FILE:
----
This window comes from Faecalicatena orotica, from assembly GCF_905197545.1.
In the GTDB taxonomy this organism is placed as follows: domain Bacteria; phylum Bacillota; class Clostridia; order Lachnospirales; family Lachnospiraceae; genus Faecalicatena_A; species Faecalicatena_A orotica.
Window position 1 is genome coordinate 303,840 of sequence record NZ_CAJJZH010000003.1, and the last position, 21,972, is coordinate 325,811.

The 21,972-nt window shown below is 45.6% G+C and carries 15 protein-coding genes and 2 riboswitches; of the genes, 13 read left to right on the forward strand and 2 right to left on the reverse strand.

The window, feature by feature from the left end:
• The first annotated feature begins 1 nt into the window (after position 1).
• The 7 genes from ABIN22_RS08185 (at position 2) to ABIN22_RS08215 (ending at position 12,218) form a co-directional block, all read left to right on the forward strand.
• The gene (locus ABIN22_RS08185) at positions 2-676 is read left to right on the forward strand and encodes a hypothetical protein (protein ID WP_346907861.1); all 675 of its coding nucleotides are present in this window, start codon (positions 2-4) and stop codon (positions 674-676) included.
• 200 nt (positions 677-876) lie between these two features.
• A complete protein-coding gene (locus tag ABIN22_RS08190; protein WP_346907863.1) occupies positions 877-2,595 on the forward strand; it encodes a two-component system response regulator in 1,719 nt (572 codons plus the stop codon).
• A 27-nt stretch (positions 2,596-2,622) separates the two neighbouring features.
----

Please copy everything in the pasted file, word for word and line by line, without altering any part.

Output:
This window comes from Faecalicatena orotica, from assembly GCF_905197545.1.
In the GTDB taxonomy this organism is placed as follows: domain Bacteria; phylum Bacillota; class Clostridia; order Lachnospirales; family Lachnospiraceae; genus Faecalicatena_A; species Faecalicatena_A orotica.
Window position 1 is genome coordinate 303,840 of sequence record NZ_CAJJZH010000003.1, and the last position, 21,972, is coordinate 325,811.

The 21,972-nt window shown below is 45.6% G+C and carries 15 protein-coding genes and 2 riboswitches; of the genes, 13 read left to right on the forward strand and 2 right to left on the reverse strand.

The window, feature by feature from the left end:
• The first annotated feature begins 1 nt into the window (after position 1).
• The 7 genes from ABIN22_RS08185 (at position 2) to ABIN22_RS08215 (ending at position 12,218) form a co-directional block, all read left to right on the forward strand.
• The gene (locus ABIN22_RS08185) at positions 2-676 is read left to right on the forward strand and encodes a hypothetical protein (protein ID WP_346907861.1); all 675 of its coding nucleotides are present in this window, start codon (positions 2-4) and stop codon (positions 674-676) included.
• 200 nt (positions 677-876) lie between these two features.
• A complete protein-coding gene (locus tag ABIN22_RS08190; protein WP_346907863.1) occupies positions 877-2,595 on the forward strand; it encodes a two-component system response regulator in 1,719 nt (572 codons plus the stop codon).
• A 27-nt stretch (positions 2,596-2,622) separates the two neighbouring features.